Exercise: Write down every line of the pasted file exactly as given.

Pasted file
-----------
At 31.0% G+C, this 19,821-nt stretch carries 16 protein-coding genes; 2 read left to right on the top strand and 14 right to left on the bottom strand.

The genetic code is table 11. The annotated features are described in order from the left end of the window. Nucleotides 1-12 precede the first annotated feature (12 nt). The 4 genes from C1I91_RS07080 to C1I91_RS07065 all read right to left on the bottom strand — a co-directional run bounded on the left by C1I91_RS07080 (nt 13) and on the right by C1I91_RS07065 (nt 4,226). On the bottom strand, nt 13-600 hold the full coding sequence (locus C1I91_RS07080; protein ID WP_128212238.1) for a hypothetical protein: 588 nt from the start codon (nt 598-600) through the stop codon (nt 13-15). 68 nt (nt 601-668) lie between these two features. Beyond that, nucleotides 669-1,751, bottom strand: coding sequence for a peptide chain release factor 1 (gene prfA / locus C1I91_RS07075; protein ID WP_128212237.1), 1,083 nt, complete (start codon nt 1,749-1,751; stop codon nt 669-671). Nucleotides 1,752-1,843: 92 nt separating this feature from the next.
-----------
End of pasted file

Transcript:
At 31.0% G+C, this 19,821-nt stretch carries 16 protein-coding genes; 2 read left to right on the top strand and 14 right to left on the bottom strand.

The genetic code is table 11. The annotated features are described in order from the left end of the window. Nucleotides 1-12 precede the first annotated feature (12 nt). The 4 genes from C1I91_RS07080 to C1I91_RS07065 all read right to left on the bottom strand — a co-directional run bounded on the left by C1I91_RS07080 (nt 13) and on the right by C1I91_RS07065 (nt 4,226). On the bottom strand, nt 13-600 hold the full coding sequence (locus C1I91_RS07080; protein ID WP_128212238.1) for a hypothetical protein: 588 nt from the start codon (nt 598-600) through the stop codon (nt 13-15). 68 nt (nt 601-668) lie between these two features. Beyond that, nucleotides 669-1,751, bottom strand: coding sequence for a peptide chain release factor 1 (gene prfA / locus C1I91_RS07075; protein ID WP_128212237.1), 1,083 nt, complete (start codon nt 1,749-1,751; stop codon nt 669-671). Nucleotides 1,752-1,843: 92 nt separating this feature from the next.